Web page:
A short description of where the material came from. Include names and institutions of authors and contributors as well as acknowledgment of any work from which this was derived.

Reuse License

The creator/copyright holder must have agreed to allow distribution of this file through this site.
If you are the creator we strongly encourage you to select the CC Attribution-NonCommercial-ShareAlike option.

If none of the above licenses apply describe the conditions under which this material appears on this site as well as any information about reuse beyond this site.

Distributing information on the web generally requires the permission of the copyright holder--usually the original creator. Providing the information we request here will help visitors to this site understand the ways in which they may (legally) use what they find.

If you created this file (and haven't signed away your copyright) then we'd encourage you to select the CC Attribution-NonCommercial-ShareAlike option. You'll retain the copyright to your file and can do as you please with it in the future. Through this choice you are also explicitly allowing others to reuse that file as long as they give you attribution, and don't use it for commercial purposes.

If the file (or content within it) was created by others you'll need their permission. If it predates 1923 or was created by a U.S federal employee (as part of their job) it is likely in the public domain (and we can all do as we choose with it). The original author may also have explicitly stated how it may be reused (e.g. through a creative commons license). You can describe the licensing/reuse situation in the box above.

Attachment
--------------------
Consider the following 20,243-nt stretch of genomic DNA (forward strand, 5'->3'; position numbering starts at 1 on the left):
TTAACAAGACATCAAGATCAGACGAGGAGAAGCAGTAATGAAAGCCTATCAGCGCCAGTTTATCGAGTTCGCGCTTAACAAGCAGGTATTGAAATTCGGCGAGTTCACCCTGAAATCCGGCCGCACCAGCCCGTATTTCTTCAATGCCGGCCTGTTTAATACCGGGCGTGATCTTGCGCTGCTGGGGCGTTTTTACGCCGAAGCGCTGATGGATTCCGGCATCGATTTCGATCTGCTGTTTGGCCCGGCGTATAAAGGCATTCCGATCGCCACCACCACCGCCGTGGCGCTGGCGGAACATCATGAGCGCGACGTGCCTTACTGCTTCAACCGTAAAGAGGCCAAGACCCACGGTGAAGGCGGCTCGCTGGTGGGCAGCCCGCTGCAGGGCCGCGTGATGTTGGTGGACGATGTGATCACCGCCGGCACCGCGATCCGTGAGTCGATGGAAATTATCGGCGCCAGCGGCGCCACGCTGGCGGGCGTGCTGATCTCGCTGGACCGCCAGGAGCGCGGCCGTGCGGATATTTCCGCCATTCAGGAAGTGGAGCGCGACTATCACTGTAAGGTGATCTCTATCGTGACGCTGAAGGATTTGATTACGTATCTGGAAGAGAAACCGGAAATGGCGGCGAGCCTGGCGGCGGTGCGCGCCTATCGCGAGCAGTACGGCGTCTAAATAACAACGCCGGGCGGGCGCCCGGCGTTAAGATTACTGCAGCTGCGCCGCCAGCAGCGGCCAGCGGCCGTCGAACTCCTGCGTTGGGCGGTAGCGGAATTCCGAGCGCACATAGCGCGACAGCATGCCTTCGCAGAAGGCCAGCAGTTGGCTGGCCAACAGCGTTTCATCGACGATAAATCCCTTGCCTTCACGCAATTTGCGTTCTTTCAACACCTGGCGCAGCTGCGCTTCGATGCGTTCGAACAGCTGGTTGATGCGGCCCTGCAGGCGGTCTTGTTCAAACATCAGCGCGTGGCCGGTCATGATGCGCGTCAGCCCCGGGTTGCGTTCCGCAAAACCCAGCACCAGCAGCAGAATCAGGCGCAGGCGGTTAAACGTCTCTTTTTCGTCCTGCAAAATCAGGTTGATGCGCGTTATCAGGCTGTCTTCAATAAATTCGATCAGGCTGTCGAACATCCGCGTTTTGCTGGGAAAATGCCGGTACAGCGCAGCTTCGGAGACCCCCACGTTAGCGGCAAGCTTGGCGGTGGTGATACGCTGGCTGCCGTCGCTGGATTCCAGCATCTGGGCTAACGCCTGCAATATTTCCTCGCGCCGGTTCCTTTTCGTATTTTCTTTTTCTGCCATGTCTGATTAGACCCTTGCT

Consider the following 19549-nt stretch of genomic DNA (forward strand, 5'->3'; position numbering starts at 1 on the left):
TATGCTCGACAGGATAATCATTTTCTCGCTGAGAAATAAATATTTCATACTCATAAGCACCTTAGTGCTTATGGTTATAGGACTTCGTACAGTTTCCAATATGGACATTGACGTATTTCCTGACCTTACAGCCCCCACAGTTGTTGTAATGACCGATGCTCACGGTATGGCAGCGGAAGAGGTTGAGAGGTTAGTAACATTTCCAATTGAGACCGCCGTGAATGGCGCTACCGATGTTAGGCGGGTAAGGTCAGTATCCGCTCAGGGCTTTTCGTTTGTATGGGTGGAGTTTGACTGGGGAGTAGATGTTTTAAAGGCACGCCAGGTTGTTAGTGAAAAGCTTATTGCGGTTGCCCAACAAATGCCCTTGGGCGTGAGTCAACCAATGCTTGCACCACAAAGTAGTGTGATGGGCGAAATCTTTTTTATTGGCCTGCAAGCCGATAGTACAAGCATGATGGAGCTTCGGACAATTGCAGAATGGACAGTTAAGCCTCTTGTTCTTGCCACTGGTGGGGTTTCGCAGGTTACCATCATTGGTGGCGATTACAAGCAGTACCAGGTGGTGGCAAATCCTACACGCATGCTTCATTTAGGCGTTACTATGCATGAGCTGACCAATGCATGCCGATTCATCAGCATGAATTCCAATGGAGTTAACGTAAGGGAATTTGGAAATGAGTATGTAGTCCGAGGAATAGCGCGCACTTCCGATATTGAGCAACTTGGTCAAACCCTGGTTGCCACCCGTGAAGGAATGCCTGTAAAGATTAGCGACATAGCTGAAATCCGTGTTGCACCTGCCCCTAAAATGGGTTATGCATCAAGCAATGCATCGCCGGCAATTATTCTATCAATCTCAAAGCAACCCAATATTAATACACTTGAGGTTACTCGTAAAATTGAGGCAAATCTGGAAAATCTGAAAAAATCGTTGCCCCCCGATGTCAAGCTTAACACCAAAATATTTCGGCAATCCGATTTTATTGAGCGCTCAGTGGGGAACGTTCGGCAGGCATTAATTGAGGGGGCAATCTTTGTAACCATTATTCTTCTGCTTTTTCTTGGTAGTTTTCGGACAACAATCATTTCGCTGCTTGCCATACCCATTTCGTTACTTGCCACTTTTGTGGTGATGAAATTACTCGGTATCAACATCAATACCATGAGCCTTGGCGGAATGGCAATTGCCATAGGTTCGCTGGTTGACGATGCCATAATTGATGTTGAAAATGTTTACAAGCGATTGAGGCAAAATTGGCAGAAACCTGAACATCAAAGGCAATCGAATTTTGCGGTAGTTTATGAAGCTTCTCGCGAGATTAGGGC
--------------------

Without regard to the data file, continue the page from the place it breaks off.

Without permission you should not upload the file. There are several options in this case:

  • You can contact the original author to get permission.
  • You can provide a link to (or a description of how to get) the original material rather than uploading it here.
  • You can find a substitute that isn't encumbered by copyright.
  • You can create a substitute yourself. Remember, ideas can't be copyrighted, only particular expressions of those ideas. Of course you'll want to give credit the original author.

The Stanford Copyright and Fair Use Center has more good information about copyright as it applies to academic settings.

Otherwise, please use these fields to tell us your experience in using the mini-lesson in class.

Why and How did you use the activity?

How did you use this activity in your teaching? As: (check all that apply)

Why did you use this activity in your class? (check all that apply)

Did students meet your learning goals?What types of assessment did you use to evaluate your students? (check all that apply)

How do you know that students met your goal? (check all that apply)

How effective was the activity in your classroom?

Education research identifies several aspects of activities that should enhance student learning. Indicate to what extent these aspects are true for using this activity:

What do faculty need to successfully use this activity?

What additional information would you have liked? (check all that apply)